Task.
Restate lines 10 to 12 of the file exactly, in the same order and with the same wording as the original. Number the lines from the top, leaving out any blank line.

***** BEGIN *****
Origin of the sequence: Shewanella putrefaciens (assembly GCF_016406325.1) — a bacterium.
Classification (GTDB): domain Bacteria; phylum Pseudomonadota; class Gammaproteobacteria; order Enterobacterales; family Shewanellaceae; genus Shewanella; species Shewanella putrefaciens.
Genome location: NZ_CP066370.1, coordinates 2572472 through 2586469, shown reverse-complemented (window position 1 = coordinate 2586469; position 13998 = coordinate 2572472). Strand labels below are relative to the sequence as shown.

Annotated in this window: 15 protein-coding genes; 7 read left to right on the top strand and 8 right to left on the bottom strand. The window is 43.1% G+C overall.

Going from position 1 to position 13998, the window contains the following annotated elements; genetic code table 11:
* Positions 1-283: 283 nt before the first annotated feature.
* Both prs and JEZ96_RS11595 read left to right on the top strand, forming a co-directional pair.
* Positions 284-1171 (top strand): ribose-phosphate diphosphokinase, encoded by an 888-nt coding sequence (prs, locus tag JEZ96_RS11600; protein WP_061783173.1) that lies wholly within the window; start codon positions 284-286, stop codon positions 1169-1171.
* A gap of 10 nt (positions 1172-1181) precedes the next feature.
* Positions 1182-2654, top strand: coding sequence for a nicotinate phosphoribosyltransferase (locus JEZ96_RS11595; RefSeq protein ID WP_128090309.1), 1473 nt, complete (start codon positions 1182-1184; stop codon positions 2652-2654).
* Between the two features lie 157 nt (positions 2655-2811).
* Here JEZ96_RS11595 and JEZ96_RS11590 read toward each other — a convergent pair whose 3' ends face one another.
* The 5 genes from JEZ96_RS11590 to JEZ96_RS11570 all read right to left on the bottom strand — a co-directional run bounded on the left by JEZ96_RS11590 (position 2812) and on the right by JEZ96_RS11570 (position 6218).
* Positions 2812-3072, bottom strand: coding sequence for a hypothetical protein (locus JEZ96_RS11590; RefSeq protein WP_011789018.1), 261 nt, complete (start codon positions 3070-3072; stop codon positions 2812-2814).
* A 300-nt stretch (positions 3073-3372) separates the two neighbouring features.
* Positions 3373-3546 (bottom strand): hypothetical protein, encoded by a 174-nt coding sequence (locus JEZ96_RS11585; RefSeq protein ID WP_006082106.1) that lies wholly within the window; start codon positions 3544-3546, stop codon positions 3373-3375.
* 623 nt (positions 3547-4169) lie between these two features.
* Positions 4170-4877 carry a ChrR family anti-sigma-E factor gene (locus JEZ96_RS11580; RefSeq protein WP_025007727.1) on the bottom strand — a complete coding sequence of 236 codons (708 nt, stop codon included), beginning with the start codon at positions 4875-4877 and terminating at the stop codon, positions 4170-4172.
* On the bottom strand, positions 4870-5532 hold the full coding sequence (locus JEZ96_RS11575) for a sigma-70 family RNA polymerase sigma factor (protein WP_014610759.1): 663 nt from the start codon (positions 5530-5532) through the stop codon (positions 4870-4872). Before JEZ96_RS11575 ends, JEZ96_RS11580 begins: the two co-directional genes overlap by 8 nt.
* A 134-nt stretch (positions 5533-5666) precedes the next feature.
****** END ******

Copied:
* Positions 1182-2654, top strand: coding sequence for a nicotinate phosphoribosyltransferase (locus JEZ96_RS11595; RefSeq protein ID WP_128090309.1), 1473 nt, complete (start codon positions 1182-1184; stop codon positions 2652-2654).
* Between the two features lie 157 nt (positions 2655-2811).
* Here JEZ96_RS11595 and JEZ96_RS11590 read toward each other — a convergent pair whose 3' ends face one another.